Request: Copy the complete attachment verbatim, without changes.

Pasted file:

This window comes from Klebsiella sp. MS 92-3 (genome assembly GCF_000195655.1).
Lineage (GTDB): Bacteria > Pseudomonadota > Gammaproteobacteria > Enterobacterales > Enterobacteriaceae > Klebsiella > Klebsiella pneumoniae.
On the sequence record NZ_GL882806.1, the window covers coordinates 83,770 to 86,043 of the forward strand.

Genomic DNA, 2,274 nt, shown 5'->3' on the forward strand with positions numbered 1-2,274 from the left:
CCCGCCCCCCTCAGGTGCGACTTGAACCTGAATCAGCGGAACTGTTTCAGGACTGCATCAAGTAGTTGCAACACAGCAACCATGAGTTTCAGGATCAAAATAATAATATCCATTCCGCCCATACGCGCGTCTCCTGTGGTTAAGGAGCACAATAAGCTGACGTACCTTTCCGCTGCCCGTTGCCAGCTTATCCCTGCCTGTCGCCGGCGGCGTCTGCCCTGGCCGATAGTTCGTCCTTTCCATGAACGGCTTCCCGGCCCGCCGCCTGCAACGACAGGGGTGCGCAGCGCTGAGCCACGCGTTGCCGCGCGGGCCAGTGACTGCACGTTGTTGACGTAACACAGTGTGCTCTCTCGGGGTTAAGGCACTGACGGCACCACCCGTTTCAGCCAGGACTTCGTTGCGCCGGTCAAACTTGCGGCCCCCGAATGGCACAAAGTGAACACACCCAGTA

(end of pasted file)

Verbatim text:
This window comes from Klebsiella sp. MS 92-3 (genome assembly GCF_000195655.1).
Lineage (GTDB): Bacteria > Pseudomonadota > Gammaproteobacteria > Enterobacterales > Enterobacteriaceae > Klebsiella > Klebsiella pneumoniae.
On the sequence record NZ_GL882806.1, the window covers coordinates 83,770 to 86,043 of the forward strand.

Genomic DNA, 2,274 nt, shown 5'->3' on the forward strand with positions numbered 1-2,274 from the left:
CCCGCCCCCCTCAGGTGCGACTTGAACCTGAATCAGCGGAACTGTTTCAGGACTGCATCAAGTAGTTGCAACACAGCAACCATGAGTTTCAGGATCAAAATAATAATATCCATTCCGCCCATACGCGCGTCTCCTGTGGTTAAGGAGCACAATAAGCTGACGTACCTTTCCGCTGCCCGTTGCCAGCTTATCCCTGCCTGTCGCCGGCGGCGTCTGCCCTGGCCGATAGTTCGTCCTTTCCATGAACGGCTTCCCGGCCCGCCGCCTGCAACGACAGGGGTGCGCAGCGCTGAGCCACGCGTTGCCGCGCGGGCCAGTGACTGCACGTTGTTGACGTAACACAGTGTGCTCTCTCGGGGTTAAGGCACTGACGGCACCACCCGTTTCAGCCAGGACTTCGTTGCGCCGGTCAAACTTGCGGCCCCCGAATGGCACAAAGTGAACACACCCAGTA